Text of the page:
Nation in Brief

Civil Rights panel criticizes Bush

The government’s civil rights commission and the White House went head to head last week as the group’s leader denounced President George W. Bush’s choice of a new member.

Commission Chairwoman Mary Frances Berry wants committee member Victoria Wilson to stay in her seat and serve a full term of six years. Wilson was appointed by former President Bill Clinton to fill the seat of Leon Higginbotham, who died in 1998.

But the White House said Wilson’s term would expire Nov. 29, the day Higginbotham’s six-year tenure would have ended.

Berry said she would go to court to keep President Bush’s top choice, Peter Kirsanow, from taking over the seat.

Berry joined the commission in 1980 and was appointed charwoman in 1993 by President Clinton.

Kirsanow was sworn in on Wednesday evening at the White House.

At issue is the political leverage of the committee that oversees the nation’s civil rights enforcement.

On Thursday, the White House quoted Berry as saying it would take federal marshals to force her to let Kirsanow take his seat at the commission’s regular meeting.

“What they’re trying to do is muzzle us,” Berry told USA Today. “Sometimes watchdogs bite, and it can be painful.”

The White House said Berry was giving unnecessary “inflammatory rhetoric” that went against the commission’s goal of bringing people together.

Congress stalls on economic stimulus

House and Senate leaders continued their fight Friday over President Bush’s economic stimulus plan.

House Speaker Dennis Hastert accused Senate Majority Leader Tom Daschle (D-S.D.) of “acting in bad faith” by requiring two-thirds of the Senate to ratify any proposals considered over the weekend.

Hastert said Daschle went against a previous agreement between the leaders that would have set the bill in motion within several days.

The House passed its version of the bill in October and the White House has put increasing pressure on the Senate to finish its version.

“The Senate has not acted on the economic security package I proposed in October, and since then, over three-quarters of a million Americans have lost their jobs,” Bush said in a statement.

Daschle told the Associated Press the GOP’s concerns were “an amusing overreaction.”

Daschle said he hopes to move the bill before Congress recesses for the holidays. He said if necessary Senate Democrats would attach unemployment assistance to other bills on fast track for approval.

Bag screening machines costs double

The FAA said Friday the bomb detection machines the government is requiring at major airports within the next year would cost double than previously estimated.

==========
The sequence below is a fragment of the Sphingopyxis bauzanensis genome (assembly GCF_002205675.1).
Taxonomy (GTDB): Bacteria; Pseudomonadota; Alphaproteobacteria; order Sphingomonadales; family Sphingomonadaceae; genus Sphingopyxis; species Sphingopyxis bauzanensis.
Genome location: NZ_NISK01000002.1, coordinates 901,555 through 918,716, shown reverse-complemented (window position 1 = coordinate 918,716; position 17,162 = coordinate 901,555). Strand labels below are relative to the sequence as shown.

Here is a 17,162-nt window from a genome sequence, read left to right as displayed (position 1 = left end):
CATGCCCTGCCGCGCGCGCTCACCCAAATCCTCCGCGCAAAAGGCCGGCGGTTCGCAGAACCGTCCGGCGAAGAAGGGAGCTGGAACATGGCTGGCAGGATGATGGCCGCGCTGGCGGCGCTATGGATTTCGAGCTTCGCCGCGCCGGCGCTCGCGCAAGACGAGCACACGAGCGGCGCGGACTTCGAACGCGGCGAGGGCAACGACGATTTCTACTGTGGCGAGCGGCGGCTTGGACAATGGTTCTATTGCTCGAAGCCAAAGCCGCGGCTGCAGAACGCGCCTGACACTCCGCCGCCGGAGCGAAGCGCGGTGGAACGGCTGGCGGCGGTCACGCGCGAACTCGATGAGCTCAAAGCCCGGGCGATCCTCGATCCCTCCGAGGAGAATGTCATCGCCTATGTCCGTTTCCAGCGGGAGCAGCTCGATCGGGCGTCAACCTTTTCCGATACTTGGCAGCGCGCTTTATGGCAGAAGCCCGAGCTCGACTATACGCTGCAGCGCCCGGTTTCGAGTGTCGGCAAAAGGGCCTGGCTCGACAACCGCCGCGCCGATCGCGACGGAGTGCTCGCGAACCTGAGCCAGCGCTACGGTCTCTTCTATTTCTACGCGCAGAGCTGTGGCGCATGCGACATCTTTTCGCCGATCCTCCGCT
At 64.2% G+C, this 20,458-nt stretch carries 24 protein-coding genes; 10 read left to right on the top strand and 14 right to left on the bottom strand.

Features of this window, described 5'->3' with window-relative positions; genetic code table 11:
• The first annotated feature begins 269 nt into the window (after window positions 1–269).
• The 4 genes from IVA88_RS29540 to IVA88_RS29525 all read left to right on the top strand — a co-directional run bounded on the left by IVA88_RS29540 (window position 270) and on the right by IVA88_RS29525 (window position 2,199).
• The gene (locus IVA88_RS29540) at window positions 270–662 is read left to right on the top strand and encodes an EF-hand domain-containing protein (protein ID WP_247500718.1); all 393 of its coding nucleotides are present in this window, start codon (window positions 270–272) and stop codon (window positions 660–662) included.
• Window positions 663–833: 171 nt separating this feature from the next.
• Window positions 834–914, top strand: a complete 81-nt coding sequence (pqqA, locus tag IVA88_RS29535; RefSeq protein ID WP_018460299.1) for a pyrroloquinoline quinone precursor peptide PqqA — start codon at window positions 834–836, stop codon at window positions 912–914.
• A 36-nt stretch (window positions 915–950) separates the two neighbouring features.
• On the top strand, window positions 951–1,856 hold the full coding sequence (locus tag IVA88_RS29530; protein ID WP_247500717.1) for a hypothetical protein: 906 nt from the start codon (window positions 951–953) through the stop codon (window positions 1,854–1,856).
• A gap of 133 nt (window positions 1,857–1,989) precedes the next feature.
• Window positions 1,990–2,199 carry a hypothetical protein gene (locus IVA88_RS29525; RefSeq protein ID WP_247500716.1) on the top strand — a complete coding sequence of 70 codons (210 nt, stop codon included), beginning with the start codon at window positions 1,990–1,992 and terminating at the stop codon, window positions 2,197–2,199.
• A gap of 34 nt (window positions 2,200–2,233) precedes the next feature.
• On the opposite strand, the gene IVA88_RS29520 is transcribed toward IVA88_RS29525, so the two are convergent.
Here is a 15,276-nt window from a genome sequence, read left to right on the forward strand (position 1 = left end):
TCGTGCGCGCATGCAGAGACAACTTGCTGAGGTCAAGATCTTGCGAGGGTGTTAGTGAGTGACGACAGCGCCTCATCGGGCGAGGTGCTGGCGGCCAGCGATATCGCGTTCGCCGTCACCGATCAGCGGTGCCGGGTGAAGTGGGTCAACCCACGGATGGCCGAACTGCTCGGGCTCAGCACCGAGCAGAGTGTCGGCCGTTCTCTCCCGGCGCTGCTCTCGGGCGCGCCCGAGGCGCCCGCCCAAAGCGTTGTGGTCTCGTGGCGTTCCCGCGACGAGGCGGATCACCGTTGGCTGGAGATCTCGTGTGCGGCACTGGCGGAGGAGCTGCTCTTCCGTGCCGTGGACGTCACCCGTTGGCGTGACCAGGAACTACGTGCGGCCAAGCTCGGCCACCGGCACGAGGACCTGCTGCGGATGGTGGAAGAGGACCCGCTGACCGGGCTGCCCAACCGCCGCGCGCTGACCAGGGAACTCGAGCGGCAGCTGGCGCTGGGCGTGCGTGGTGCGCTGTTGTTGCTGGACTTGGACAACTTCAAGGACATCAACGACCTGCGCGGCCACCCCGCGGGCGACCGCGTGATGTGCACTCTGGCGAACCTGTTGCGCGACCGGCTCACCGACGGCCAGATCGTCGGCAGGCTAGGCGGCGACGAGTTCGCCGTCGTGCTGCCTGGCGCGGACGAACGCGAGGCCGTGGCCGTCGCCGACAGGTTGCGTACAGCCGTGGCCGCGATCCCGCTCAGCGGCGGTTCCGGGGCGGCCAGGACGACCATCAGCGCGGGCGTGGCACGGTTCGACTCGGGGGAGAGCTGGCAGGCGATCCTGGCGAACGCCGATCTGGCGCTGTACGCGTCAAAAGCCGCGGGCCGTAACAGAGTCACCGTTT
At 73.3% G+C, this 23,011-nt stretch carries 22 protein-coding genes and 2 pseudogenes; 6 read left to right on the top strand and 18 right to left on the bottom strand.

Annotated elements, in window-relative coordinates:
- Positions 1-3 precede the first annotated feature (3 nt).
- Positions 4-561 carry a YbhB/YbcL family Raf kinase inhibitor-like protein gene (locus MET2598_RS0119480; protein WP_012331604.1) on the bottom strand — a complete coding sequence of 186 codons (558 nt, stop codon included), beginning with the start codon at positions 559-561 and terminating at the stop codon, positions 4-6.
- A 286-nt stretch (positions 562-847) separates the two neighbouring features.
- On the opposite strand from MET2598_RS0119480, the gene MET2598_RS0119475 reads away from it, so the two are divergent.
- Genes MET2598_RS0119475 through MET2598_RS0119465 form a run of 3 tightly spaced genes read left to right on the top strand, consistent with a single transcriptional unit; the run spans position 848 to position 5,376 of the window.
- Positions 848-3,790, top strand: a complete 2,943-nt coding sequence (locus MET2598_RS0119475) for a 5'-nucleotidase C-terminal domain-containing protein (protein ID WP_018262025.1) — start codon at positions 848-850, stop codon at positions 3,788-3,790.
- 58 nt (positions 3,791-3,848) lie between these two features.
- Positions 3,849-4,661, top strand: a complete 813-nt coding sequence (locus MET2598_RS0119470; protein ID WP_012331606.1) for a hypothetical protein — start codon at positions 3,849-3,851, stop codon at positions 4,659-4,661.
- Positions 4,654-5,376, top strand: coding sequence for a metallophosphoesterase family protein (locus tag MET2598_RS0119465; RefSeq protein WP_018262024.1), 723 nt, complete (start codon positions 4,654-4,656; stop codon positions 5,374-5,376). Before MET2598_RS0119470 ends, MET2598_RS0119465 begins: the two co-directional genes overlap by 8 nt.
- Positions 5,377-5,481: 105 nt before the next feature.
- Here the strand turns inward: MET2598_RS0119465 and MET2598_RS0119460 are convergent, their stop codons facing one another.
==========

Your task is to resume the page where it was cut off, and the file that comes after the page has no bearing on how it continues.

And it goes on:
The machines, which use advanced x-ray technology to hunt for explosives and other devices, could range from $4 to 5 billion dollars, up from their original estimate of $2 billion per machine.

Aviation security analysts said operational costs would add millions more to the bottom line.

The FAA must purchase 1,800 of the machines to meet new requirements of Congress’s recent aviation security bill.

And even beyond the costs, security officials told a House subcommittee that deploying the machines by a 2002 deadline is not realistic because the size of the machines requires airports to make architectural changes to their facilities.

Smithsonian fears Bush budget cuts

Recommended cuts by the Bush administration to the Smithsonian Institution’s operating budget could cripple the agency, according to Smithsonian officials who criticized the plans last week.

The Office of Management and Budget said it is considering several changes that would take effect next October.

The cuts and restructuring would move several of the institution’s major research arms to the National Science Foundation while taking $20 million from general funds to improve museum security.

Opponents point to key research centers that would be affected under the new budget. If the research budget shifts went through, the Environmental Research Center near the Chesapeake Bay would close. Scientists there research bay ecosystems and determine global environmental trends. The Bush plan would delete the center’s $3.4 million operating budget.

“The bottom line is, there wouldn’t be anybody or anything left under a plan like this,” Ross Simons, the center’s executive, told The Washington Post.

The OMB said plans are still in the works and nothing has been
approved.

-Zeb Eckert

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